It is well established that the N-terminus is crucial for KChIP interaction with Kv4 channels.9,11By impairing the movement of the N-termini to the internal mouth of the pore, KChIPs reduce N-type inactivation from the open state33and increase closed state inactivation, resulting from conformational changes at the internal vestibule of the pore (V-type inactivation).33,34This effect of KChIP can be antagonized by intracellular application of an N-terminal peptide.35As these changes in channel gating occur without a direct interaction of KChIP with the ion channel pore, sterical interaction of the pore blocker bupivacaine and KChIP2.2 is unlikely to occur. This view is supported by the results obtained with the Kv4.3 pore mutant V401I. The mutation V401I slows macroscopic current decline of Kv4.3/KChIP2.2 channel complexes as well as recovery from inactivation. As the current density of both Kv4.3wtand Kv4.3V401Ichannels is increased by coexpression with KChIP2.2, binding of KChIP2.2 to Kv4.3V401Ichannels does not seem impaired. In addition, the voltage dependence of activation and inactivation of Kv4.3V401Iis very similar to that of Kv4.3wt. Hence, the gating properties of the channel and of the channel complex with KChIP2.2 are only marginally influenced by this mutation, making it particularly suitable for pharmacologic studies. In contrast to Kv4.3wtchannels, inhibition of Kv4.3V401Ichannels by bupivacaine is not reduced by coexpression with KChIP2.2, and bupivacaine does not induce a crossing of inhibited currents with control currents. Furthermore, the onset of block of Kv4.3V401Iis not altered by coexpression with KChIP2.2. The lack of a crossing phenomenon may be explained by different inactivation time constants of Kv4.3wt/KChIP2.2 and Kv4.3V401I/KChIP2.2. τ1of current decline is significantly decreased by the local anesthetic in all channels investigated, whereas τ2is significantly increased by bupivacaine only in Kv4.3wt/KChIP2.2 complexes. When comparing the absolute values of the time constants of current decline and their amplitudes (table 3), it becomes obvious that despite different inactivation time constants under control conditions, both τ1and τ2of Kv4.3wt/KChIP2.2 and Kv4.3V401I/KChIP2.2 current decline behave in exactly the same way under the influence of bupivacaine. The reduction of Kv4.3 inhibition caused by coexpression with KChIP2.2, therefore, is a consequence of the relatively small τ2value of Kv4.3wt/KChIP2.2 under control conditions. Because KChIP2.2 binds to both Kv4.3wtas well as Kv4.3V401I, the interaction of bupivacaine with the ion channel pore is unlikely to be altered by direct interaction of the local anesthetic with KChIP2.2.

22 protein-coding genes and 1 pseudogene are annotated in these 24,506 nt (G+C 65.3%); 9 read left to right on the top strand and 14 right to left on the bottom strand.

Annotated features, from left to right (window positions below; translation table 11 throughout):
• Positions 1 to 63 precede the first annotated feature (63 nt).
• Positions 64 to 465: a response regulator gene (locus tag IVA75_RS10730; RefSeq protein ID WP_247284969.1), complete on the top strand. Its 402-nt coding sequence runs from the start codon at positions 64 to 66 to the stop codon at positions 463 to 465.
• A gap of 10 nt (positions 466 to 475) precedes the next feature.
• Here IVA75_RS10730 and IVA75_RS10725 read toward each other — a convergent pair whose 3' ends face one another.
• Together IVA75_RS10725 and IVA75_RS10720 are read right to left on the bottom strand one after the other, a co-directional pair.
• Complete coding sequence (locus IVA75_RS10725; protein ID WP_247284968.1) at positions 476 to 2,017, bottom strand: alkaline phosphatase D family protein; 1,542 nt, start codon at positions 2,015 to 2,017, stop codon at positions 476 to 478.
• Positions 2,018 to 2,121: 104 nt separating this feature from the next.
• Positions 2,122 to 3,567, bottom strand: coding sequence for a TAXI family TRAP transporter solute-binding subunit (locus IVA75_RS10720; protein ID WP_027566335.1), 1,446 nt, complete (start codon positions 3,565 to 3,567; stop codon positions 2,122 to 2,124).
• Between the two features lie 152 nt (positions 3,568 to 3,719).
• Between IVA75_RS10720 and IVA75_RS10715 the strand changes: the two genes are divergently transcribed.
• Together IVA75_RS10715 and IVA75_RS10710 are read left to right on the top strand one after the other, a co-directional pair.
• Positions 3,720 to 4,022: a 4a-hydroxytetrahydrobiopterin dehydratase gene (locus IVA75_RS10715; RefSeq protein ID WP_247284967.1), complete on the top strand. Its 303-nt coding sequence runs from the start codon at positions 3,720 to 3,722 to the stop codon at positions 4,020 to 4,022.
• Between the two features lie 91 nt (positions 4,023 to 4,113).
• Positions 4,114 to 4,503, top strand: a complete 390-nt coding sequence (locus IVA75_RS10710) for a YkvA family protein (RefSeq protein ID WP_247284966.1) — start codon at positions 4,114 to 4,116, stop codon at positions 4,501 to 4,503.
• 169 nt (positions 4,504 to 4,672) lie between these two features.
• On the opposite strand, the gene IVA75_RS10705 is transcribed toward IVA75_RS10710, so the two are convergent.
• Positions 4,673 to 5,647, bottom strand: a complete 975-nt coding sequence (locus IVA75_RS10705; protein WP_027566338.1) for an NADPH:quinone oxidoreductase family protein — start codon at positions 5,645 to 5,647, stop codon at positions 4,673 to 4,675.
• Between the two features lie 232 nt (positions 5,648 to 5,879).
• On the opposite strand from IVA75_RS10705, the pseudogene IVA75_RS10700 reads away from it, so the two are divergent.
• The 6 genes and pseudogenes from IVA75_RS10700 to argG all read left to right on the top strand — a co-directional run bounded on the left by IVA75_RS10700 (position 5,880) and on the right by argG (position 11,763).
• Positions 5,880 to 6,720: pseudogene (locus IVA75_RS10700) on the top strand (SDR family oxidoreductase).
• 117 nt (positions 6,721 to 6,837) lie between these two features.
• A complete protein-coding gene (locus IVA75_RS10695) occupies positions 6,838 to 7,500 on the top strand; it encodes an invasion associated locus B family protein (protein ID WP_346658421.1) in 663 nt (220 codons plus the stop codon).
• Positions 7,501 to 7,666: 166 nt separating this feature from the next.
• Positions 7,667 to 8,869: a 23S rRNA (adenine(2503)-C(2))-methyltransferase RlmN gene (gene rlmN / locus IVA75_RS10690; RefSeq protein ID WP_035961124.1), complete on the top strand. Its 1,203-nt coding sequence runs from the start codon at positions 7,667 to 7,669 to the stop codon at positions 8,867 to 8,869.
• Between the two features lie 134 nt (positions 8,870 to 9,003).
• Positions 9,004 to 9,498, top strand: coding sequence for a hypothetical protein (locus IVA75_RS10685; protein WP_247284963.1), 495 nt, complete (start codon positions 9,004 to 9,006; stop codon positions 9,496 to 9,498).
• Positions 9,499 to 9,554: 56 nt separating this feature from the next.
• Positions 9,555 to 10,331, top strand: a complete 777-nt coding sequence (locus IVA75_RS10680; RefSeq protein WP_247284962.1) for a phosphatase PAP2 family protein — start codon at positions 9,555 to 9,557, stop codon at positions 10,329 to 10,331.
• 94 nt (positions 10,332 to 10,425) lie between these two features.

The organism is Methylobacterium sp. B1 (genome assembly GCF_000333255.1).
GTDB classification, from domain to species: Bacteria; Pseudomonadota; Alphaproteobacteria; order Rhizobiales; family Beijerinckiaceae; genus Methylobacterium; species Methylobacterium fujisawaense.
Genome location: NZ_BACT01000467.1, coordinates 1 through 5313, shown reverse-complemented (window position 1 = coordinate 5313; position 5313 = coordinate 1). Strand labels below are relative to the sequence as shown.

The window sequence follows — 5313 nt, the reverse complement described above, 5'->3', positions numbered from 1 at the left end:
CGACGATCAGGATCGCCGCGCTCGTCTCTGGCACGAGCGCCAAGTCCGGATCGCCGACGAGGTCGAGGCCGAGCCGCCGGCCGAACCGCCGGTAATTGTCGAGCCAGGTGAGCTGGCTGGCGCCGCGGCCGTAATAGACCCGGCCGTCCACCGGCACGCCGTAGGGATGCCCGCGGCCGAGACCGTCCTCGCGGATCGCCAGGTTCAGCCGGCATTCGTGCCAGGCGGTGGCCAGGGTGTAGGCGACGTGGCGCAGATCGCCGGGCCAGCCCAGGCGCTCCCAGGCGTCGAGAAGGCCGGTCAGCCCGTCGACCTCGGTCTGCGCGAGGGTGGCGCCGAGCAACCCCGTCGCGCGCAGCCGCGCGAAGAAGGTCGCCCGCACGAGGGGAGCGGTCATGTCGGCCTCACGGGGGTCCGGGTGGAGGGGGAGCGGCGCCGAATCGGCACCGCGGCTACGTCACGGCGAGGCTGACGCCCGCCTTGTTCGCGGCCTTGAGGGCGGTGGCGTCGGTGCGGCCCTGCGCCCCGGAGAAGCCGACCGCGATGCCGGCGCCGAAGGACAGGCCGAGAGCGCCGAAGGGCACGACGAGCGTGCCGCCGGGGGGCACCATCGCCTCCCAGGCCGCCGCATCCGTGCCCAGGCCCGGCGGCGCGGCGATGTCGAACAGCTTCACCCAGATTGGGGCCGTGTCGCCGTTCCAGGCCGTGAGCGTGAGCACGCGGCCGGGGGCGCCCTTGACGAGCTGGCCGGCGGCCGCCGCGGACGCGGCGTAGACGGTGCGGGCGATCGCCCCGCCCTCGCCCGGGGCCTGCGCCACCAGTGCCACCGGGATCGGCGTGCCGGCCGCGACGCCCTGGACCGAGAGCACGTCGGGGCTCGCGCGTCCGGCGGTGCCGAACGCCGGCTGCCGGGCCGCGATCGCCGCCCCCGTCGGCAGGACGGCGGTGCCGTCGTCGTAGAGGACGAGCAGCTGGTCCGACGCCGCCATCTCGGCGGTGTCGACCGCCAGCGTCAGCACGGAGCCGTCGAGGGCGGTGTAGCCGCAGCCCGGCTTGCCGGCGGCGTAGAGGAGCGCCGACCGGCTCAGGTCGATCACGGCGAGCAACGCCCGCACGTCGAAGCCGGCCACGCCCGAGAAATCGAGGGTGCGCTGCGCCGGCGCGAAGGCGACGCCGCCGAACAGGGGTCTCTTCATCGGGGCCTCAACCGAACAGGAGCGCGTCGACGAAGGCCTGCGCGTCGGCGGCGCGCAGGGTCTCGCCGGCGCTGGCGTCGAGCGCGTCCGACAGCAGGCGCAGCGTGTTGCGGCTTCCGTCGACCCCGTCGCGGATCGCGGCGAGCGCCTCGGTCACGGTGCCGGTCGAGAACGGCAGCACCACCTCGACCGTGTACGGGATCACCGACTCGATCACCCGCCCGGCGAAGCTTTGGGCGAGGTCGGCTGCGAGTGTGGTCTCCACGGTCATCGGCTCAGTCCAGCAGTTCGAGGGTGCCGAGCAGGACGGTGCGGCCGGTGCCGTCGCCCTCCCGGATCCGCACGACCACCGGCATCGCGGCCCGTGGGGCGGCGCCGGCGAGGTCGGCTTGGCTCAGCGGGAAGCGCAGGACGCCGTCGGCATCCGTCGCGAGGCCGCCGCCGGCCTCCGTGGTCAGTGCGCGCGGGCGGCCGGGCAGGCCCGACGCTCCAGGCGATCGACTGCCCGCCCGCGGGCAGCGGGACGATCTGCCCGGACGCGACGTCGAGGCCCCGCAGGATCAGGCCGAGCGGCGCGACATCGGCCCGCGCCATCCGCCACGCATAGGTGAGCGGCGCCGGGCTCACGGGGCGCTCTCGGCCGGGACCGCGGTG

The results of this study add further evidence to the model suggested previously to describe the interference of effects of amino-amide local anesthetics and KChIP subunits while acting on Kv4.3 channels.24Kv4.3 channels inactivate from a preopen closed state by a mechanism involving conformational changes at the internal vestibule of the pore33,34as well as from the open state by a mechanism involving the N-termini.33,35The interaction of KChIP with the N-termini impairs inactivation from the open state by preventing the channel’s N-termini to interact with the internal mouth of the pore.33Consequently, inactivation from the preopen closed state predominates in complexes formed by Kv4 and KChIP subunits.33By interacting with the channel pore, bupivacaine introduces a blocked open state of Kv4.3/KChIP2.2 channels reminiscent of N-type inactivation.29,30Bupivacaine thus reverses KChIP2.2 effects on Kv4.3 channels by mimicking the interaction of the N-termini of the α subunit with its ion channel pore.
In summary, the amino-amide local anesthetic bupivacaine inhibited complexes formed by Kv4.3/KChIP2.2 in a concentration-dependent and reversible manner. The results of our study are consistent with the idea that bupivacaine blocks Kv4.3/KChIP2.2 channels from the open state. By influencing channel gating, KChIP2.2 indirectly altered the response of Kv4.3 channels to bupivacaine.
The authors thank Andrea Zaisser (Technician, Institute of Neuronal Signal Transduction, Center for Molecular Neurobiology, University of Hamburg, Hamburg, Germany) for cell culture; Dirk Isbrandt, M.D. (Research Group Leader), and Kathrin Sauter (Technician, both from the Institute of Neuronal Signal Transduction) for providing the Kv4.3 mutant V401I; Dirk Isbrandt, M.D., and Robert Bähring, Ph.D. (Privatdozent, Institute of Neuronal Signal Transduction), for critically reading the manuscript; Robert Bähring, Ph.D., for help with the gating model; and Olaf Pongs, Ph.D. (Director, Institute of Neuronal Signal Transduction), for continuous support.